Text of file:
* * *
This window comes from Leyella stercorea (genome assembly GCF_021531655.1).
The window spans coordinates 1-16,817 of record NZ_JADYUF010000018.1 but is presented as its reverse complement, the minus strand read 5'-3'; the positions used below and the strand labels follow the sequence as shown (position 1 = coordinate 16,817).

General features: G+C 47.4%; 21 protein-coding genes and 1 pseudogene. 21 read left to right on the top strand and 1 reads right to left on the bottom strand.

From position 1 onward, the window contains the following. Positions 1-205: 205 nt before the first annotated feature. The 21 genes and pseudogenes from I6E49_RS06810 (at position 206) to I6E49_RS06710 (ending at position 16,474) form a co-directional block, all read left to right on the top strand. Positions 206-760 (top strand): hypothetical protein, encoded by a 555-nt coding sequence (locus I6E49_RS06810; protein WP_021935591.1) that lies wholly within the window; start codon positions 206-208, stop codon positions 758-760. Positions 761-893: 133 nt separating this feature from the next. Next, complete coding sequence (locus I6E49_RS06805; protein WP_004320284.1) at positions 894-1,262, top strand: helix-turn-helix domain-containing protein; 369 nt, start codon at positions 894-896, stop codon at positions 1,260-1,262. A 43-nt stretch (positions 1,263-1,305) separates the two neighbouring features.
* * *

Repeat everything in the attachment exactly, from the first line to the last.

This window comes from Leyella stercorea (genome assembly GCF_021531655.1).
The window spans coordinates 1-16,817 of record NZ_JADYUF010000018.1 but is presented as its reverse complement, the minus strand read 5'-3'; the positions used below and the strand labels follow the sequence as shown (position 1 = coordinate 16,817).

General features: G+C 47.4%; 21 protein-coding genes and 1 pseudogene. 21 read left to right on the top strand and 1 reads right to left on the bottom strand.

From position 1 onward, the window contains the following. Positions 1-205: 205 nt before the first annotated feature. The 21 genes and pseudogenes from I6E49_RS06810 (at position 206) to I6E49_RS06710 (ending at position 16,474) form a co-directional block, all read left to right on the top strand. Positions 206-760 (top strand): hypothetical protein, encoded by a 555-nt coding sequence (locus I6E49_RS06810; protein WP_021935591.1) that lies wholly within the window; start codon positions 206-208, stop codon positions 758-760. Positions 761-893: 133 nt separating this feature from the next. Next, complete coding sequence (locus I6E49_RS06805; protein WP_004320284.1) at positions 894-1,262, top strand: helix-turn-helix domain-containing protein; 369 nt, start codon at positions 894-896, stop codon at positions 1,260-1,262. A 43-nt stretch (positions 1,263-1,305) separates the two neighbouring features.